Despite my license plate in Forza Horizon 4 proudly labeling myself as "DRFTQU3N," I am really anything but. I suck at drifting. And yet here I was, on a steep incline of Fortune Island, drifting my way up and down a hill over and over again as other players who were much better drivers than me passed me by. At one point, I counted ten other Ferraris on the same stretch of turns trying to beat this particular challenge, because we knew that in the end, it would result in the location of a nearby treasure chest. Cha-ching.
This is the biggest new thing in Forza Horizon 4's first major expansion, Fortune Island. The DLC plops you onto a new location where, well, fortune awaits. Most of the treasure lies in chests scattered across the island, which you find through completing riddles, getting a photo of the chest's location afterwards, and then crashing through it. Riddles are never too hard to figure out, and result in using a specific car to complete a challenge. Your reward for successfully solving riddles and finding chests is always steep too: one million credits. There are ten in total stretched across Fortune Island, making them the most popular challenge players are racing toward because they're shiny and new.
As a result, Fortune Island has a weird flow. It felt like everyone on my server was chasing the same goal, so most areas I'd head to for riddles would be popping off with other players. The riddles, meanwhile, are pretty straight forward; the aforementioned one bids you to drift around the Needle Climb—which is easy to assume is the big mountain in the distance—with an "Italian four-five-eight." I scoped my Italian car brands, and stumbled upon just what I needed: a Ferrari 458.
Then here we were, myself and about a dozen other Ferraris (and a limousine, for some reason), drifting up this long twisty-turny stretch of road. With slick racer gloves on the wheel, I screeched around the tight turns of the Needle Climb, sometimes spinning out into the grass and failing, where I had to roll back to the start again to retry the drift challenge. It took me awhile to overcome it, as I am no drift queen nor "Count Driftula" as other characters call me, but the rest of Fortune Island's mysteries were mostly no problem at all. Rich as hell and hungry for action, I drove across the island aimlessly, hopping into races as I saw fit.
This is where the disappointment settles in though: Fortune Island just isn't that interesting of a location. It favors off-roading more than anything else, which is customary for an island with a scary mountain and a lot of mud and dirt roads. It may trick you into thinking it's exciting from the first time you wash ashore, in an opening sequence reminiscent of the main game's opening. In a lumbering Dodge RAM, you barrel through the rainy island with your annoying friends barking in your ear about Horizon's ongoing Island Conquerer races while lightning strikes in the distance, sometimes knocking down giant trees. Soon, the Northern Lights light up the sky, making for a beautiful view as you propel your Dodge RAM off a cliff. And then the sun rises, and all you see is dirt and rubble. But at night, it's beautiful.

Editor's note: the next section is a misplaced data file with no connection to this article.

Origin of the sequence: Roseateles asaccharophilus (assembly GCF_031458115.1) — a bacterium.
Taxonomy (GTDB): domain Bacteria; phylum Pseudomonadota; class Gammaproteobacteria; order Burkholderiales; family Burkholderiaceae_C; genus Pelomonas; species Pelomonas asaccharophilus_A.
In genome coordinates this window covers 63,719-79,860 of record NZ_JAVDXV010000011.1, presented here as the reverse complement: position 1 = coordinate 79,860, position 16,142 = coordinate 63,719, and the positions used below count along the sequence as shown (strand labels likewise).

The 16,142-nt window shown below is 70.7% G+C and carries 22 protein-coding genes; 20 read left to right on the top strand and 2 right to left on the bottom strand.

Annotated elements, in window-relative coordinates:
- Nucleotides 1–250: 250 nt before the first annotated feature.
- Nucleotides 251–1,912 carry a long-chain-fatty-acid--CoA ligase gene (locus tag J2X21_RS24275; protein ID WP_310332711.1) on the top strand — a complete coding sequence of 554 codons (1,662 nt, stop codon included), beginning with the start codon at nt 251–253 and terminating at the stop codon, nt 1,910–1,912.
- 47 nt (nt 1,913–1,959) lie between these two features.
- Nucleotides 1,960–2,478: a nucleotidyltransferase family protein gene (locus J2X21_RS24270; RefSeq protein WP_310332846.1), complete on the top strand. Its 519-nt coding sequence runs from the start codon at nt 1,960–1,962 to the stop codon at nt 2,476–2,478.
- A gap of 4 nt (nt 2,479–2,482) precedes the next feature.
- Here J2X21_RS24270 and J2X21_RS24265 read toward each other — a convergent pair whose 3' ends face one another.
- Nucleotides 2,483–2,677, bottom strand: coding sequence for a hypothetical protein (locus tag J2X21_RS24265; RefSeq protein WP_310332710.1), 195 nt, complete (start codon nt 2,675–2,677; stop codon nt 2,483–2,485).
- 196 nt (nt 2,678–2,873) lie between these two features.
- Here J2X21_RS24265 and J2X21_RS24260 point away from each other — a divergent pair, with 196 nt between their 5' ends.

Fortune Island feels surprisingly small, despite being touted as the biggest Forza expansion yet. Along my travels I made the usual pit stops at Beauty Spots, where I could admire my customized character doing a stupid dance stationary, and the occasional race. At one point, I cranked up the classical music radio station as Claude Debussy's "Clair De Lune" was playing and drove straight off a cliff, wondering if I'd be able to skirt a lower cliffside just to see something different, but instead it faded to black and I was plopped back on the road where I belonged. Bummer.
The Fortune Island expansion is one of those no frills DLCs. It's more of the game, with a new locale to boot. If you exhausted all that Great Britain had to offer, luckily there's now this remote island a racing-rave festival has decided to uproot and call home for dozens of Ferrari drifters. As for me, I found myself a little homesick; I missed the green pastures of condensed Great Britain. Where I could near-miss some deer here, I missed dispersing flocks of sheep when I decided to smash through a fence. Fortune Island's silhouette may be striking, and at night its teal-streaked skies might be a sight to behold, but otherwise the landscapes are dull and semi-familiar. You find yourself missing the more varied environments of the mainland.
I can see myself returning to Fortune Island when spring passes and summer settles in, as per the weekly seasons; winter, in particular, might make Fortune Island a lot more interesting, offering snow beyond the drizzles of it at the highest peak. But for now, I've solved the majority of its riddles and I've seen most of what it has to offer. I'm good.